Disambiguation

Disambiguation is defined as the process of identifying which meaning of a word or term is used in context.

Words can have different meanings depending on the context they are used in. One often cited example is the word “mercury” which can refer to the element, the planet or the Roman god. A high-level headline line like “Little Known Facts About Mercury” does not reveal whether the article is about astronomy, chemistry or Roman mythology, context is required to make that determination.

Increasingly, natural language processing (NLP), a subcategory of artificial intelligence, is used for disambiguation. On a high-level the algorithms work similarly to humans by considering the context, specifically other terms that make it possible to hone in on the meaning. In the example above, the contextual mention of Zeus would suggest mythology, the mention of other elements, chemistry. The mention of the term “Venus”, however, would not allow to differentiate between astronomy and mythology and further context would be needed.

Disambiguation in scientific publications

Authorship of scientific publications poses a particularly difficult disambiguation challenge. Databases, such as PubMed or Monocl Professional, need to solve the problem of assigning an activity, e.g. a publication to the correct author given that this author might not have a unique name. In other words, disambiguation is required to determine which of the many possible John Smiths or Wang Fangs is the true author of a scientific publication, the PI on a clinical trial, the member of a medical society advisory board - to name just a few examples.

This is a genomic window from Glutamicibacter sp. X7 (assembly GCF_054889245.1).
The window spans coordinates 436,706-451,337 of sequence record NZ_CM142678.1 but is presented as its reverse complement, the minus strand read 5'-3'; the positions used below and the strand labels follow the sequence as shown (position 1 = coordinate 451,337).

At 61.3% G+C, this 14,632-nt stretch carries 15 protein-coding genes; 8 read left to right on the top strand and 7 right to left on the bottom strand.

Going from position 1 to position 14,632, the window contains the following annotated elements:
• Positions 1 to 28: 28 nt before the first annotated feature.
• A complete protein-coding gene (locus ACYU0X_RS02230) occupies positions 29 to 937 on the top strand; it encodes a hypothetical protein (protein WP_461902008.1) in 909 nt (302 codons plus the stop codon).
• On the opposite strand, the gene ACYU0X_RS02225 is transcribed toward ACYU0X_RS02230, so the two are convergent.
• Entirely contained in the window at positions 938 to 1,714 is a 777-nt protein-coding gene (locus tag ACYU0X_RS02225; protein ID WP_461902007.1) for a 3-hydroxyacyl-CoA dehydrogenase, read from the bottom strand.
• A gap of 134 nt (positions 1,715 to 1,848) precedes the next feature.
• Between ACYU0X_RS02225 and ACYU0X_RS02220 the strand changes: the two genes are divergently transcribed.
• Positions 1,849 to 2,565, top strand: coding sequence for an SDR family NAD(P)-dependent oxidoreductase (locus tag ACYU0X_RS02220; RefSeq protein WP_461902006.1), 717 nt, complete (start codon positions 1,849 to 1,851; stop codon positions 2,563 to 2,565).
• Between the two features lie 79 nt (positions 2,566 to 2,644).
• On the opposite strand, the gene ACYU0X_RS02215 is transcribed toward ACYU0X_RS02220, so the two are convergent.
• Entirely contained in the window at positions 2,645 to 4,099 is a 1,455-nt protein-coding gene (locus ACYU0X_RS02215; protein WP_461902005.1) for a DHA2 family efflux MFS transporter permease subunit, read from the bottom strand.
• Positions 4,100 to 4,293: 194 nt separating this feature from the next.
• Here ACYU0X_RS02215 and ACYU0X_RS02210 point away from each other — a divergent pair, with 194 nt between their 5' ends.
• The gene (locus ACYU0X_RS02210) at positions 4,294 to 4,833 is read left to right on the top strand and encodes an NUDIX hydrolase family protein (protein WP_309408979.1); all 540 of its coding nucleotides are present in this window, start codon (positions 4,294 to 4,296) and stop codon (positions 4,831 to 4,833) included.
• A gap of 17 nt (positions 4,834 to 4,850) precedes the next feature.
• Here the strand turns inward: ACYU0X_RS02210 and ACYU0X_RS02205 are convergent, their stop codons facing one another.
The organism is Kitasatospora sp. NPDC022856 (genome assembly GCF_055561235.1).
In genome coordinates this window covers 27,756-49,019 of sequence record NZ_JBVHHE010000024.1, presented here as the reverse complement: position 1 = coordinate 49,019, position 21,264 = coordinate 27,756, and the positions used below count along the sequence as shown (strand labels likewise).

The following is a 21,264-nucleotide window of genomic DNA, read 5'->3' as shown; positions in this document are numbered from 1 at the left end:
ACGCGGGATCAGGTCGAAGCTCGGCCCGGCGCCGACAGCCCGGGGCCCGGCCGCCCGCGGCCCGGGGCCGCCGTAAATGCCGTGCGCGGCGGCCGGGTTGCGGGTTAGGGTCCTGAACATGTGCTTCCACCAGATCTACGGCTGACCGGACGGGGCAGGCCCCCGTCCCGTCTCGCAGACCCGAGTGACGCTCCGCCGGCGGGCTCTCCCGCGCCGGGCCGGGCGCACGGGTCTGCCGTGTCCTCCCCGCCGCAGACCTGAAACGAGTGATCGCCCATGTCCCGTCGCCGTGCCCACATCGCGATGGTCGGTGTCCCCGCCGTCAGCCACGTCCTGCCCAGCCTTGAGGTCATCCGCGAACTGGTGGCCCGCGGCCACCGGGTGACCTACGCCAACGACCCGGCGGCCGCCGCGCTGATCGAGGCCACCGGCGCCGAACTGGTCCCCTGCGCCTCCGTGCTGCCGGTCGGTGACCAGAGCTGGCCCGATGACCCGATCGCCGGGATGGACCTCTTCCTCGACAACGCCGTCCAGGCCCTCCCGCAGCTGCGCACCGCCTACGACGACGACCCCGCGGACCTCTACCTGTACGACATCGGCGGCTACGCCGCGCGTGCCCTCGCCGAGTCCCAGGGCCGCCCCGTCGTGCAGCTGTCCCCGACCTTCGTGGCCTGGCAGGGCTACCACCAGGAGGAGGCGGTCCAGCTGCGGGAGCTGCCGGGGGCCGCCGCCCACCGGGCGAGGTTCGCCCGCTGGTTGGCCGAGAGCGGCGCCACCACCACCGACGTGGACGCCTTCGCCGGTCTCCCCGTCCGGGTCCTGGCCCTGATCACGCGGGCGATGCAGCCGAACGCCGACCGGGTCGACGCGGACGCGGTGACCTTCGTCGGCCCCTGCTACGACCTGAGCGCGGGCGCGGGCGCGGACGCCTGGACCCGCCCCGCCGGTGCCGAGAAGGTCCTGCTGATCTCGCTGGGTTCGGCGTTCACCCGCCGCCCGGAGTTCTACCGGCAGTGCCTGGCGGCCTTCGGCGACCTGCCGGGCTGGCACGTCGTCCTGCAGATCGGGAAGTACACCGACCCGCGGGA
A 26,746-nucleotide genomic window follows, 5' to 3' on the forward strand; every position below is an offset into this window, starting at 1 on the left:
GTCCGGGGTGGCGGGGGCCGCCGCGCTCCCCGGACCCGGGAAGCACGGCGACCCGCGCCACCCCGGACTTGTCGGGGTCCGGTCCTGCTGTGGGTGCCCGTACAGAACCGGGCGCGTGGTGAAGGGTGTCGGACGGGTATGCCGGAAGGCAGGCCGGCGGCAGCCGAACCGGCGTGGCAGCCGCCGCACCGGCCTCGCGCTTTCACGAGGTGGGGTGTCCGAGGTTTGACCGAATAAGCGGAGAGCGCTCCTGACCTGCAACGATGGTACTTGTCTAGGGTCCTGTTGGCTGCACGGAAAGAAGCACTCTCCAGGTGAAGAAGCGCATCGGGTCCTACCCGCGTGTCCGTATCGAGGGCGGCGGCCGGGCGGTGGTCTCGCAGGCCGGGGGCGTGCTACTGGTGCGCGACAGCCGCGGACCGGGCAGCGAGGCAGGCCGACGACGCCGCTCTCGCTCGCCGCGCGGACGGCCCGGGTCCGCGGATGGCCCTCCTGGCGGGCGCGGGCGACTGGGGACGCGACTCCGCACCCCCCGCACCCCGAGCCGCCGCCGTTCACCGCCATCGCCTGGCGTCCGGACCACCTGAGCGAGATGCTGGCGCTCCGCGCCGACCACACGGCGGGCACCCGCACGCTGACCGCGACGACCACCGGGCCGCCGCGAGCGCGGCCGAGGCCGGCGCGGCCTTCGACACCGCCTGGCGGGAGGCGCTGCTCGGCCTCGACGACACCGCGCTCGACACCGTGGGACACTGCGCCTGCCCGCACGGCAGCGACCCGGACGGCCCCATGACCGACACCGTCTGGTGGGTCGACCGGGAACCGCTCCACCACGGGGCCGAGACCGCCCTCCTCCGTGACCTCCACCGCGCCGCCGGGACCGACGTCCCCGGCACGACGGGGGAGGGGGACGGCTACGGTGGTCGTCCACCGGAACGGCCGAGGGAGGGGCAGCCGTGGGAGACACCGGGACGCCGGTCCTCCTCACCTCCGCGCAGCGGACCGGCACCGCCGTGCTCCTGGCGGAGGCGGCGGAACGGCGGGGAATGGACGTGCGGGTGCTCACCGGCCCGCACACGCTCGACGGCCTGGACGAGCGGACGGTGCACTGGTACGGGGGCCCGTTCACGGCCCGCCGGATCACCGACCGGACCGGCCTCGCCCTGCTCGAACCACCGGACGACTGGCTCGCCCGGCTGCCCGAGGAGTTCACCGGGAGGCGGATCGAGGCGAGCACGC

NLP algorithms are used to tackle this problem by looking at context, specifically other publications and activities that provide information about the therapeutic area, scientific discipline, or speciality an expert generally publishes about. Additional information such as affiliation and the network of collaborators can be used to further refine the process.

Why disambiguation matters for medical affairs

For both external expert selection and engagement medical affairs professionals need to have a deep understanding of the expert they are interacting with. Using an expert database such as Monocl Professional which provides broad information about professional activities (publications, board positions, speaking engagements, grants, funding, social media engagement, etc) greatly facilitates these tasks.

The value of such a database is maximized if expert data is and activities are attributed to the correct expert.

At Monocl a dedicated team is responsible for disambiguation of all data that is integrated into Monocl Professional ensuring our customers have a highly robust database as a basis for their work.

For a better understanding of how Monocl uses NLP algorithms to ensure robust data please read our blog “What’s in a name?”

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